Tags: Israeli | Official: | 'There | Cease-Fire'

Israeli Official: 'There Is No Cease-Fire'

Thursday, 20 September 2001 12:00 AM

The Ha'aretz newspaper's Web site reported Thursday that Sharon called U.S. Secretary of State Colin Powell early Thursday to say that Palestinian leader Yasser Arafat was not living up to the cease-fire promised earlier this week. Israel on Tuesday agreed to the cease-fire, first called by Arafat on Monday, saying that if there were 48 hours of quiet in the region, it would agree to high-level negotiations.

However, on Thursday Israel charged that, in a series of apparent cease-fire violations, Palestinian forces killed a woman as she rode with her family, injured two civilian guards and five soldiers. Israeli forces retaliated with tank fire in Hebron, killing one Palestinian. Israel Radio said Fatah groups - the Fatah Tanzim and al-Aksa Brigades - assumed responsibility for some of the attacks. Other groups, notably Hamas, rejected Arafat's call for a cease-fire

"The cease-fire was kept for a few hours, for about 20 hours, and then there was an outburst of terror attacks along the entire front," Sharon said.

"I am sorry the Palestinian Authority hasn't kept its undertaking (to cease attacks) and today we shall decide what to do."

Plans had been in the works for a meeting between Arafat and Israeli Foreign Minister Shimon Peres, but the Israelis would only agree to the sessions if the cease-fire held for 48 hours. The violence early Thursday led Chief Palestinian negotiator Saeb Erakat to tell The Voice of Palestine Radio station that contacts over a meeting were continuing, but the time and the place won't be set "as long as the Israeli government puts conditions and obstacles for this meeting."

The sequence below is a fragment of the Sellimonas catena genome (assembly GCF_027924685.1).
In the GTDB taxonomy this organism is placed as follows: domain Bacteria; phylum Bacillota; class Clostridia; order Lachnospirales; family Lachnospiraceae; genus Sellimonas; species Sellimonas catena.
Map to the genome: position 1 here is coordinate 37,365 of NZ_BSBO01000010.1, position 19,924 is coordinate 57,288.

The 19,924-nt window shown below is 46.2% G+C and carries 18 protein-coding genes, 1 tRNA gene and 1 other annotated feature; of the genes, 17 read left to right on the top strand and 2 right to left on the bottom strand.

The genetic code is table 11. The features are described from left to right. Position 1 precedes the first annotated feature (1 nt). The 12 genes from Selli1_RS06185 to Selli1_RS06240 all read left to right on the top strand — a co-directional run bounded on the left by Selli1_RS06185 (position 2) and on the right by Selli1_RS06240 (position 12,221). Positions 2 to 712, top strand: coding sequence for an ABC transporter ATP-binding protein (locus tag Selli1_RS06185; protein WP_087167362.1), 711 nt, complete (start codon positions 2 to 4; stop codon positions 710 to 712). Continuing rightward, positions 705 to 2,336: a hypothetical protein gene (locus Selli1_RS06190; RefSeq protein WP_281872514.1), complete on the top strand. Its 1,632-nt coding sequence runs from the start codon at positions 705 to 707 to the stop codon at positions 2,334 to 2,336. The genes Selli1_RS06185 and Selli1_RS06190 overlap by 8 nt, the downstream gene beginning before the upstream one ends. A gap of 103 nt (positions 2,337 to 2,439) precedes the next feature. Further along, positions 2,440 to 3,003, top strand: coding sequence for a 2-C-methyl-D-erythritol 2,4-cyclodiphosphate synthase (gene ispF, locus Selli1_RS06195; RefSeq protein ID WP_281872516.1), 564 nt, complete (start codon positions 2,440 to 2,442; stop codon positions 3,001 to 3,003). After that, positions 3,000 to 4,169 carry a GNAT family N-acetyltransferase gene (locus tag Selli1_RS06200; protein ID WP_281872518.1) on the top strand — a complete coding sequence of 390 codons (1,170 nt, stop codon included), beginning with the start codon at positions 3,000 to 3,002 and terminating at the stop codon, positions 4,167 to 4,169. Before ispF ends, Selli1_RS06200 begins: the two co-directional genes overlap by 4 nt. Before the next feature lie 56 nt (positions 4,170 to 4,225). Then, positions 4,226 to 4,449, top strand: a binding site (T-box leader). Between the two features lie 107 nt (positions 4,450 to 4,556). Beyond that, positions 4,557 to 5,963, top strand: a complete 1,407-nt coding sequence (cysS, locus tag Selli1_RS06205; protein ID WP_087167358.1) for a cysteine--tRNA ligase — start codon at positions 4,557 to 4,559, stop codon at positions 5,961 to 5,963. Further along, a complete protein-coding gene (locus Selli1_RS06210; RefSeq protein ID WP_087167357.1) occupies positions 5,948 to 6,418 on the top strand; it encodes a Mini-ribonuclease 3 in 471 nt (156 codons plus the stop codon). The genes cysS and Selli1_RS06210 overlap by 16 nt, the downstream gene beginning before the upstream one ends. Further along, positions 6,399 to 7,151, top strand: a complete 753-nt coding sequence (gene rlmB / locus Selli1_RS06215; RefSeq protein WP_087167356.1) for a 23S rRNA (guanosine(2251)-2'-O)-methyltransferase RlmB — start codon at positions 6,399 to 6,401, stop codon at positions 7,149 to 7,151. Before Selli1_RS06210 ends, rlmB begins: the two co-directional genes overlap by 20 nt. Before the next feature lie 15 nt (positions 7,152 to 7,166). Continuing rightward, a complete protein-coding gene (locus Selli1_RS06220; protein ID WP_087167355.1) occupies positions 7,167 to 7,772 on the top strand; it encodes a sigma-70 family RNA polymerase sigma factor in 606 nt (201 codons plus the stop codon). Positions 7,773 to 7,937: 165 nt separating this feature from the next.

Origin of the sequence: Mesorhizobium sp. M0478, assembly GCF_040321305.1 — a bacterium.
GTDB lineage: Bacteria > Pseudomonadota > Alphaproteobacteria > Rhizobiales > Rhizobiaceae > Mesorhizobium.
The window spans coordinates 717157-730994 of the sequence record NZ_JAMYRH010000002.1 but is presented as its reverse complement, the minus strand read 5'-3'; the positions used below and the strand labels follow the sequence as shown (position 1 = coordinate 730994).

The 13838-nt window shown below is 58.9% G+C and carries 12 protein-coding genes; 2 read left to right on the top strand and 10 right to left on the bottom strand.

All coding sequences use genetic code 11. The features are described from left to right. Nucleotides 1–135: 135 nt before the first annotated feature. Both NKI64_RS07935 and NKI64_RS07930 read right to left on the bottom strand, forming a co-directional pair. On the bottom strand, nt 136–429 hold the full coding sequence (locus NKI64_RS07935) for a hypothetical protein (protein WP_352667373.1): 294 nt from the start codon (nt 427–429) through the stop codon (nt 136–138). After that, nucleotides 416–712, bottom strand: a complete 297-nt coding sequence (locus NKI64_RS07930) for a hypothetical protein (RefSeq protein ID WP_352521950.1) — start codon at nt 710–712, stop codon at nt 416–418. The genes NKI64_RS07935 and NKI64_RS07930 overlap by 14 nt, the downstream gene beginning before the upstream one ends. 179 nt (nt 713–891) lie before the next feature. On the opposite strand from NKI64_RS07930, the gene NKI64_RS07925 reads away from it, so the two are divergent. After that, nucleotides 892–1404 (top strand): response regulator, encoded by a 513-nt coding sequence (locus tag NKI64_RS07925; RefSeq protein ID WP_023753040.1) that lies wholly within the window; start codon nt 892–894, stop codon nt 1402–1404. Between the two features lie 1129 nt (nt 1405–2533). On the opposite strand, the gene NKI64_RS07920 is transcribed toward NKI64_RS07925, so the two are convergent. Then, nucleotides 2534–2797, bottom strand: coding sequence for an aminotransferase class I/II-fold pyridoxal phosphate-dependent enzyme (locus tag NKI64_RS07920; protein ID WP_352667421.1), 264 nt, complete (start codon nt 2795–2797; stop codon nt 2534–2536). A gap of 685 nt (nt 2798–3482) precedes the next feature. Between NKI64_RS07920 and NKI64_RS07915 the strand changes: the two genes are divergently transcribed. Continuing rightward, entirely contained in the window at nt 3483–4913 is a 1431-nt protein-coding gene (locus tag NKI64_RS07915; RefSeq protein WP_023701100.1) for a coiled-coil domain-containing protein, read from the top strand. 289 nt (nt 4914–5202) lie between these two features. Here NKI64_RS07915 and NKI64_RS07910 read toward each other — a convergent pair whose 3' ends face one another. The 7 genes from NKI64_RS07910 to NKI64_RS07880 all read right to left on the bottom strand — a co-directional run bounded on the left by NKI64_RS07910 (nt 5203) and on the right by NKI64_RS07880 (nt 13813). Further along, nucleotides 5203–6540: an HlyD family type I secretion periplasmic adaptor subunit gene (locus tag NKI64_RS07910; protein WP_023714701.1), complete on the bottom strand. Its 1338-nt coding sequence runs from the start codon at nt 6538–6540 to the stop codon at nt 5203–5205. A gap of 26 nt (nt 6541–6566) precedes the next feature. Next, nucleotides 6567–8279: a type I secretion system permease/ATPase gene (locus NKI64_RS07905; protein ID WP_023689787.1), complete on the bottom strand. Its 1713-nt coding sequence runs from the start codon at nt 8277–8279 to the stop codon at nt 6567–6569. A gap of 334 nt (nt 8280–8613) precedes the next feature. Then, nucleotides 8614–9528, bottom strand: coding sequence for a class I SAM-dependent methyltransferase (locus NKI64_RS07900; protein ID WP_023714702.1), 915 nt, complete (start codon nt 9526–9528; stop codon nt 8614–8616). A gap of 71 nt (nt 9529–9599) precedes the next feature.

Sharon media adviser Raanan Gissin told United Press International that Arafat "has not taken a strategic decision to stop (attacks), perhaps only a tactical one to lessen attacks."

"Fire hasn't stopped so there is no cease-fire," he said.

However, there seemed to be more moderate views even inside Sharon's Likud Party. Justice Minister Meir Sheetrit said that if Arafat would agree to take "real steps" against Hamas and Hezbollah, arrest them, cooperate with Israel, "and we'll see a 100 percent effort, I would be for a return to the negotiating table."

Peres told army radio that the Cabinet would "check Arafat's overall policy, what orders he issued, what attacks he prevented."

"... The picture we are getting now is that this time he took the matter seriously, and he really wants to reduce terror so that the accusing finger won't be directed at him."

International pressure has mounted for an end to a year of Israeli-Palestinian violence, which is seen as an obstacle to U.S. efforts to recruit Arab states for a global anti-terrorism alliance after last week's terrorism attacks on New York and Washington.

Copyright 2001 by United Press International. All rights reserved.

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The Ha'aretz newspaper's Web site reported Thursday that Sharon called U.S. Secretary of State Colin Powell early Thursday to say that Palestinian leader Yasser Arafat was not living up to the cease-fire promised earlier this week. Israel on Tuesday agreed to the...
Israeli,Official:,'There,Cease-Fire'
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2001-00-20
Thursday, 20 September 2001 12:00 AM
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